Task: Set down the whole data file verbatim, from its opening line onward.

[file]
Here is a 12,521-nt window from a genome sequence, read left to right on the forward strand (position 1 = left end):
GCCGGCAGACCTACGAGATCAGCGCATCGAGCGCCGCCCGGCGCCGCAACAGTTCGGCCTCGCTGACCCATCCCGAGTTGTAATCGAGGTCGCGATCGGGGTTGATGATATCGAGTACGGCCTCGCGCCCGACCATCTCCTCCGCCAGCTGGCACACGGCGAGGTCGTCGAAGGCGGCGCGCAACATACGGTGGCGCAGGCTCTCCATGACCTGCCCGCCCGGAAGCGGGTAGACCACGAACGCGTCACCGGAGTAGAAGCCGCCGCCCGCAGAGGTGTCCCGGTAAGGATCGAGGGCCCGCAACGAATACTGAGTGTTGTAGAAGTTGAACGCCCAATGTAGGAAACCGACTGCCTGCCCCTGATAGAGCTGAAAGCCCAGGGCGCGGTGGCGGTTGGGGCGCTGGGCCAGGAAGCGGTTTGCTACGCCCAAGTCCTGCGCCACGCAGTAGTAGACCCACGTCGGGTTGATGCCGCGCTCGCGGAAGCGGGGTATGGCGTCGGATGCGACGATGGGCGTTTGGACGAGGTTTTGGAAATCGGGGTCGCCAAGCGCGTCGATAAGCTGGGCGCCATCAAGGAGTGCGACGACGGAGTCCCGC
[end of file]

Here is a 12,521-nt window from a genome sequence, read left to right on the forward strand (position 1 = left end):
GCCGGCAGACCTACGAGATCAGCGCATCGAGCGCCGCCCGGCGCCGCAACAGTTCGGCCTCGCTGACCCATCCCGAGTTGTAATCGAGGTCGCGATCGGGGTTGATGATATCGAGTACGGCCTCGCGCCCGACCATCTCCTCCGCCAGCTGGCACACGGCGAGGTCGTCGAAGGCGGCGCGCAACATACGGTGGCGCAGGCTCTCCATGACCTGCCCGCCCGGAAGCGGGTAGACCACGAACGCGTCACCGGAGTAGAAGCCGCCGCCCGCAGAGGTGTCCCGGTAAGGATCGAGGGCCCGCAACGAATACTGAGTGTTGTAGAAGTTGAACGCCCAATGTAGGAAACCGACTGCCTGCCCCTGATAGAGCTGAAAGCCCAGGGCGCGGTGGCGGTTGGGGCGCTGGGCCAGGAAGCGGTTTGCTACGCCCAAGTCCTGCGCCACGCAGTAGTAGACCCACGTCGGGTTGATGCCGCGCTCGCGGAAGCGGGGTATGGCGTCGGATGCGACGATGGGCGTTTGGACGAGGTTTTGGAAATCGGGGTCGCCAAGCGCGTCGATAAGCTGGGCGCCATCAAGGAGTGCGACGACGGAGTCCCGC